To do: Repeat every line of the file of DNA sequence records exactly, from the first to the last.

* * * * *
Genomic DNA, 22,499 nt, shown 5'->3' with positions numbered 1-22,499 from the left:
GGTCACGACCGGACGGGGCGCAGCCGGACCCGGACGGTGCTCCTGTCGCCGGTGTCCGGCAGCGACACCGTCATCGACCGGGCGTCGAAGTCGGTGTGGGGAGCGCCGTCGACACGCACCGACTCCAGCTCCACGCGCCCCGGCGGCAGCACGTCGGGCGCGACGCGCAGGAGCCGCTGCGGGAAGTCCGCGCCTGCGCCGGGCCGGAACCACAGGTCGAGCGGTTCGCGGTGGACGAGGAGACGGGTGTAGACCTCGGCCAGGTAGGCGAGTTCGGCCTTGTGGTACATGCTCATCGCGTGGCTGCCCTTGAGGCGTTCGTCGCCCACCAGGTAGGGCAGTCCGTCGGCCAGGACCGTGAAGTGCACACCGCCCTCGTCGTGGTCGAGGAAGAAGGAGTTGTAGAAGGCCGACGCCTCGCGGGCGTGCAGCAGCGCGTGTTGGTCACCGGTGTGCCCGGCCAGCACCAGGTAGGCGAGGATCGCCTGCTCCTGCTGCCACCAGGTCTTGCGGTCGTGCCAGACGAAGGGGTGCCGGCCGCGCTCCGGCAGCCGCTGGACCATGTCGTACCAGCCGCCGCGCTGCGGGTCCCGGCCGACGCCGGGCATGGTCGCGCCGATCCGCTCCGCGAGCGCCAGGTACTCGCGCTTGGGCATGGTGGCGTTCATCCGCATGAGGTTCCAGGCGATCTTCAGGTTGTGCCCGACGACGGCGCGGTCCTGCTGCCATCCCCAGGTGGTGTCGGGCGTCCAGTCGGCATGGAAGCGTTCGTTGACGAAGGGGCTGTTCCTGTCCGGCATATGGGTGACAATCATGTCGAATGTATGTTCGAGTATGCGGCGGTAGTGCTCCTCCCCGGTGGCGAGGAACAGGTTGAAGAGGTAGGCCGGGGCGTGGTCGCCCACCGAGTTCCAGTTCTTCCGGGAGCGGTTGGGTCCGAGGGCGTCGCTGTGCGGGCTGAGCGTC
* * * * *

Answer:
Genomic DNA, 22,499 nt, shown 5'->3' with positions numbered 1-22,499 from the left:
GGTCACGACCGGACGGGGCGCAGCCGGACCCGGACGGTGCTCCTGTCGCCGGTGTCCGGCAGCGACACCGTCATCGACCGGGCGTCGAAGTCGGTGTGGGGAGCGCCGTCGACACGCACCGACTCCAGCTCCACGCGCCCCGGCGGCAGCACGTCGGGCGCGACGCGCAGGAGCCGCTGCGGGAAGTCCGCGCCTGCGCCGGGCCGGAACCACAGGTCGAGCGGTTCGCGGTGGACGAGGAGACGGGTGTAGACCTCGGCCAGGTAGGCGAGTTCGGCCTTGTGGTACATGCTCATCGCGTGGCTGCCCTTGAGGCGTTCGTCGCCCACCAGGTAGGGCAGTCCGTCGGCCAGGACCGTGAAGTGCACACCGCCCTCGTCGTGGTCGAGGAAGAAGGAGTTGTAGAAGGCCGACGCCTCGCGGGCGTGCAGCAGCGCGTGTTGGTCACCGGTGTGCCCGGCCAGCACCAGGTAGGCGAGGATCGCCTGCTCCTGCTGCCACCAGGTCTTGCGGTCGTGCCAGACGAAGGGGTGCCGGCCGCGCTCCGGCAGCCGCTGGACCATGTCGTACCAGCCGCCGCGCTGCGGGTCCCGGCCGACGCCGGGCATGGTCGCGCCGATCCGCTCCGCGAGCGCCAGGTACTCGCGCTTGGGCATGGTGGCGTTCATCCGCATGAGGTTCCAGGCGATCTTCAGGTTGTGCCCGACGACGGCGCGGTCCTGCTGCCATCCCCAGGTGGTGTCGGGCGTCCAGTCGGCATGGAAGCGTTCGTTGACGAAGGGGCTGTTCCTGTCCGGCATATGGGTGACAATCATGTCGAATGTATGTTCGAGTATGCGGCGGTAGTGCTCCTCCCCGGTGGCGAGGAACAGGTTGAAGAGGTAGGCCGGGGCGTGGTCGCCCACCGAGTTCCAGTTCTTCCGGGAGCGGTTGGGTCCGAGGGCGTCGCTGTGCGGGCTGAGCGTC